Fed's Powell gives a green light to 0.5% rate hikes
Lest there remain any doubt, Federal Reserve Chair Jerome Powell knocked it down Thursday: The Federal Reserve is likely to raise interest rates half a percentage point at its policy meeting in two weeks, the first such move in 22 years.
Driving the news: In a panel discussion at the IMF Thursday, Powell said that it is appropriate "to be moving a little more quickly" on rate hikes and that financial markets are "acting appropriately generally" as they have adjusted for those expectations.
- The central bank is now focused on actual reductions in inflation rate rather than mere forecasts, he said. Asked whether March may turn out to be the peak of inflation, he said "It may be the actual peak was in March, but we don't know that so we're not going to count on it."
- In a policy meeting that concludes May 4, the Fed looks likely to both hike rates a half-percent while also commencing "quantitative tightening," shrinking its balance sheet by up to $95 billion a month.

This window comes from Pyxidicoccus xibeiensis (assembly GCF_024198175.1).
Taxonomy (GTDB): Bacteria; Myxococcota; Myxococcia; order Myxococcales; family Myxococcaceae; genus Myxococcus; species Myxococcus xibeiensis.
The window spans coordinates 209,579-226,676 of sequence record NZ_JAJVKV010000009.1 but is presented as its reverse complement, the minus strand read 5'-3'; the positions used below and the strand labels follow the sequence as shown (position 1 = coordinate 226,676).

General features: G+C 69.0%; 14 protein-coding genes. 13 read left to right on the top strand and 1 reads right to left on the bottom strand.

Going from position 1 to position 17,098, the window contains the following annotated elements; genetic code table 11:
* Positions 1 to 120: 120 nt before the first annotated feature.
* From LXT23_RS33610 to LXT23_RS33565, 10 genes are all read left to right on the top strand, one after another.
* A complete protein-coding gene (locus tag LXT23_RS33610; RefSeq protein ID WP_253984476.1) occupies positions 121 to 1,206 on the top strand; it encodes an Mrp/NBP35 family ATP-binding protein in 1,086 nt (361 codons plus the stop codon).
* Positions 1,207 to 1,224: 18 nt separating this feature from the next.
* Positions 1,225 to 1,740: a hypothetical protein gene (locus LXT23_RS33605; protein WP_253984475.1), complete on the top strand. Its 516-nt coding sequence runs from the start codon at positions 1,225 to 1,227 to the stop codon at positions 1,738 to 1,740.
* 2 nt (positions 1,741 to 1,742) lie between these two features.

Powell's comments essentially affirm a message that has come from numerous Fed officials in recent days, showing that even usually-dovish leaders of the central banks believe the Fed needs to move quickly to get monetary policy out of its current stimulative stance.
- “I see an expeditious march to neutral by the end of the year as a prudent path,” San Francisco Fed President Mary Daly in a speech Wednesday. “Moving purposefully to a more neutral stance that does not stimulate the economy is the top priority."
State of play: Financial markets have already priced in this more aggressive path. One sign: The average rate on a 30 year fixed-rate mortgage soared to 5.11% this week, Freddie Mac said, up from 3.76% in early March.
The bottom line: Powell could have elected to push back on those expectations if he thought markets were getting ahead of things. The absence of pushback, in a situation like this, amounts to confirmation that an aggressive path of rate hikes is the plan.